My father, Gordon Charles Dinnis was a man who loved football. I have been sorting through some old documents and papers of his this week and found a programme from the F.A. Cup Final of 1957. If you’ve read this far and think you’re not interested in football, please read on because this is much more than a story about the beautiful game.
One year before I was born, almost to the day, Dad treated himself to a day out at Wembley, to watch Aston Villa play Manchester United. I know he was definitely there, because he kept the ticket, as well as the programme, and he also talked a little about it, although there were some things he didn’t mention.
For this epic treat Dad bought a ticket in the South Grand Stand and we can see from the ticket details that he was in row 23, seat 22. He had decided to pay for a seat, instead of standing, which surprises me. The price is 15/- (fifteen shillings) and the programme was 1/- (one shilling). The back of the ticket has some interesting instructions printed on it.
“This ticket is issued subject to the Rules and Regulations of Wembley Stadium Limited, and upon the express conditions that the holder thereof shall not take a Camera or photographic apparatus of any description into the Stadium, nor shall the holder take any cinematograph picture or photograph of any kind. The possession of this ticket shall constitute an acceptance by the holder of the above conditions and imply an undertaking on his (or her) part to observe the same and also an admission of the right of Wembley Stadium Limited to confiscate any camera and/or photographic apparatus, film or plates in the holder’s possession; further, the holder of this ticket is requested not to stand in any gangway or in any stairway and to obey the instructions of the officials in this connection.”
Looking at the formation of the two teams, we find both favoured the 2-3-5 formation (or the W, as it was known) popular back in the 1950s. The game was a lot more physical then, and Manchester United’s goalkeeper, Ray Wood, suffered a broken cheekbone when he collided with Villa’s match winner Peter McParland. Wood was left unconscious and another United player, Jackie Blanchflower took over in goal.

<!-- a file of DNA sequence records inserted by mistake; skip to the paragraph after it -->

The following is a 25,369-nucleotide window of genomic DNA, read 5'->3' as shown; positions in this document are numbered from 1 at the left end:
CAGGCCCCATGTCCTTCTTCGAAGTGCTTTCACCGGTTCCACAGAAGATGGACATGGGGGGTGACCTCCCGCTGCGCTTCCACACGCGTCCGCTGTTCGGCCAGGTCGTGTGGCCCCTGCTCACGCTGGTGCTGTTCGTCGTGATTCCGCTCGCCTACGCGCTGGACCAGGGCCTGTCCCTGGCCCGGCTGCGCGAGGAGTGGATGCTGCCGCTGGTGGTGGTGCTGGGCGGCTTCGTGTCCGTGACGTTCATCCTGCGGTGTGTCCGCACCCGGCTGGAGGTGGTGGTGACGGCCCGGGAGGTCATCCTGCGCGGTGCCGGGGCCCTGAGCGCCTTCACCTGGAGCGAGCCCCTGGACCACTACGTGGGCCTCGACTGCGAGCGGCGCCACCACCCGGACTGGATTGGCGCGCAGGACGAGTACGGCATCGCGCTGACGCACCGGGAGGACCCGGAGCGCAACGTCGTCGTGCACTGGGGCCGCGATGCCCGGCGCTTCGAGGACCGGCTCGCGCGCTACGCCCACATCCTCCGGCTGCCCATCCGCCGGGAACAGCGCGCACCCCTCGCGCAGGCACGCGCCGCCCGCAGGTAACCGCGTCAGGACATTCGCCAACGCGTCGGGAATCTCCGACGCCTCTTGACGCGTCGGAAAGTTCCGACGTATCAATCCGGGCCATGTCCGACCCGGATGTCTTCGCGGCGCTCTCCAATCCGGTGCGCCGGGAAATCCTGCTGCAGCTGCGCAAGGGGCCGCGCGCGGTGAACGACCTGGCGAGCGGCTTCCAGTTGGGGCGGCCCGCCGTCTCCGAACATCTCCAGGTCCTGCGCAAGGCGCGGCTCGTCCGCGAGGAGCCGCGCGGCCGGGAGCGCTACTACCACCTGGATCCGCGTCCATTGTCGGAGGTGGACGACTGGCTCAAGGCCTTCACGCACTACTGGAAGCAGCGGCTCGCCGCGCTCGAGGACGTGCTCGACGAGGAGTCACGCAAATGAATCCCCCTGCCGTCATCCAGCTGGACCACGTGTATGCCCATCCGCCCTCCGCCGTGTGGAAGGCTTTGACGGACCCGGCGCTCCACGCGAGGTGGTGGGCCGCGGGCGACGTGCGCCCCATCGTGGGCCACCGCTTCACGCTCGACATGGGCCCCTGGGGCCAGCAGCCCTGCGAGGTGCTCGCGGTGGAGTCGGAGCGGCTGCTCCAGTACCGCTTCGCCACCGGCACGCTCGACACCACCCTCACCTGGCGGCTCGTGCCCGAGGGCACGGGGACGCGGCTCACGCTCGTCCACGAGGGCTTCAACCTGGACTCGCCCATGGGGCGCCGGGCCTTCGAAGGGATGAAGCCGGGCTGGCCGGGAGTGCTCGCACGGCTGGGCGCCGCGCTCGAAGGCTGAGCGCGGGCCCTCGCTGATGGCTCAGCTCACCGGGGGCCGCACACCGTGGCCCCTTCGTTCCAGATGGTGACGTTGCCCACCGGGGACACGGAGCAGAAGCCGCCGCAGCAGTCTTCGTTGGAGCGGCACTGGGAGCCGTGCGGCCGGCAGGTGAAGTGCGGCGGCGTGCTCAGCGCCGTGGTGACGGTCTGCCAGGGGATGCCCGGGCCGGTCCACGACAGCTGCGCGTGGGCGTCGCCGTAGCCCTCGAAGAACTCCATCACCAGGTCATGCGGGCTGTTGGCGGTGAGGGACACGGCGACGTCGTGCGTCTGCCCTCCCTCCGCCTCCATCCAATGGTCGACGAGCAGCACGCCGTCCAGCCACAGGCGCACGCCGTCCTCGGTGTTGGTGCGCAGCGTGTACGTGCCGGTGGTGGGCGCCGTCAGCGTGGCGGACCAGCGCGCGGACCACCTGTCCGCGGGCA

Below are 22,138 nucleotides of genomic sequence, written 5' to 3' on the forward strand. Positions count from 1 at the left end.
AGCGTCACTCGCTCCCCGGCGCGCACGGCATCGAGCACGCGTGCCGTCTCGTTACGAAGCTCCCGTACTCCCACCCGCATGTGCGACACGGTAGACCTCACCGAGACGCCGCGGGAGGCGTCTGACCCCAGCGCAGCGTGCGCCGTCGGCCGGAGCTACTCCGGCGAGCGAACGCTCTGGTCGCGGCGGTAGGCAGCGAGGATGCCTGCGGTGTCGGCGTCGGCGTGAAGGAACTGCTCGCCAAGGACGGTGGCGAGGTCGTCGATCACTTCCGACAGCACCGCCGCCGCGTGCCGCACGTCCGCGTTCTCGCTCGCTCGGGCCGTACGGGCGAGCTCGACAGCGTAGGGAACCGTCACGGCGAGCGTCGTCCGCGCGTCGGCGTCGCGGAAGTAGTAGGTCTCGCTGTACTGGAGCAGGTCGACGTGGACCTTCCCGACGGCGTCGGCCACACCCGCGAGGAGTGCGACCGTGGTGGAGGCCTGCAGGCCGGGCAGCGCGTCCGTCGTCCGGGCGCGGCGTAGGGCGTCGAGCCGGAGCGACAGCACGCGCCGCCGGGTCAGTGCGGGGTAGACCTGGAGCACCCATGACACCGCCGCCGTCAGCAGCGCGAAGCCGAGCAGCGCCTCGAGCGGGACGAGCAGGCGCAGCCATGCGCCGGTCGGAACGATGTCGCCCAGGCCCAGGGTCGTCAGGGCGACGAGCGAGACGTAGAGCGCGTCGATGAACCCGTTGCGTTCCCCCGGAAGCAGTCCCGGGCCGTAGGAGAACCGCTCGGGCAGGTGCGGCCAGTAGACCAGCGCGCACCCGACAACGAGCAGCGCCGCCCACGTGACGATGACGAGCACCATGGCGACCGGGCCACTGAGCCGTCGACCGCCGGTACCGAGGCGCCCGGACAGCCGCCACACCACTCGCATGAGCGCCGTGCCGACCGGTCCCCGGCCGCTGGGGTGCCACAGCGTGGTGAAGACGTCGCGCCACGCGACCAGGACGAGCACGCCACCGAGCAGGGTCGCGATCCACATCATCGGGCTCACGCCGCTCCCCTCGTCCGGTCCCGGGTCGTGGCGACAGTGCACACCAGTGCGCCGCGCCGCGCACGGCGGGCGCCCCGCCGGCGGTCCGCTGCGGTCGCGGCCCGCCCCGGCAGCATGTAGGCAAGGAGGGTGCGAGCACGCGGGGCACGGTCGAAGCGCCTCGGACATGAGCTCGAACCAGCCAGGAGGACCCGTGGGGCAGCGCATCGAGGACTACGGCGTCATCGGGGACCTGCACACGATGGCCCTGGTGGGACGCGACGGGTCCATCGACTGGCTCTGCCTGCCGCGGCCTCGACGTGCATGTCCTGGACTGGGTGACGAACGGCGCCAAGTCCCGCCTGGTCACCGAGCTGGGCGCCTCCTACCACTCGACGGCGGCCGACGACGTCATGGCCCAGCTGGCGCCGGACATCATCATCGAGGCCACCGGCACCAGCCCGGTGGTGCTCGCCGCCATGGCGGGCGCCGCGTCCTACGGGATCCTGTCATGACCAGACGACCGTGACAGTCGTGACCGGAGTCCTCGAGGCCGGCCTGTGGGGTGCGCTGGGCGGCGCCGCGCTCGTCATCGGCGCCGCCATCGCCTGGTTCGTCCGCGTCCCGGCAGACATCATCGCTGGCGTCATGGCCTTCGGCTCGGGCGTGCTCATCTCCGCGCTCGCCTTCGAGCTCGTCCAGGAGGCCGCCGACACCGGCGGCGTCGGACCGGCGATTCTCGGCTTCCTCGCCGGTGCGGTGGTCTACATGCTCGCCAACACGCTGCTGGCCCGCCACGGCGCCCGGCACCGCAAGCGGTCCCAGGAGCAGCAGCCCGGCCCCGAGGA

Ray Wood returned on 33 minutes to take up an outfield position, (a virtual passenger) carrying a cloth with smelling salts on before again departing the field and returning in goal for the last seven minutes of the game. You wouldn’t get that happening today, which is just as well!
Villa won the game 2-1, the statistics show that 99,225 people attended the match and I am proud that my father was one of them.
I looked through the pages of the programme, keen to learn more about who was playing that day. The photograph of Manchester United is accompanied on the previous page by an article headlined “Babes” Can be Youngest Cup Winners.
This attracted my attention because I knew the Busby “Babes” to be very famous, and also to have been involved in a terrible plane crash which killed many of them. It seemed incredible to me that Dad had actually seen the Busby “Babes” play at Wembley. On checking the dates I found this website
The Munich Air Disaster was on Thursday 6 February 1958, just nine months after the team had appeared in the Cup Final at Wembley, and Dad had seen them playing. It was a terrible tragedy, with 23 of 43 passengers losing their lives, including six of the team that had played at Wembley: Roger Byrne, Duncan Edwards, Tommy Taylor, Eddie Colman, Liam Whelan and David Pegg.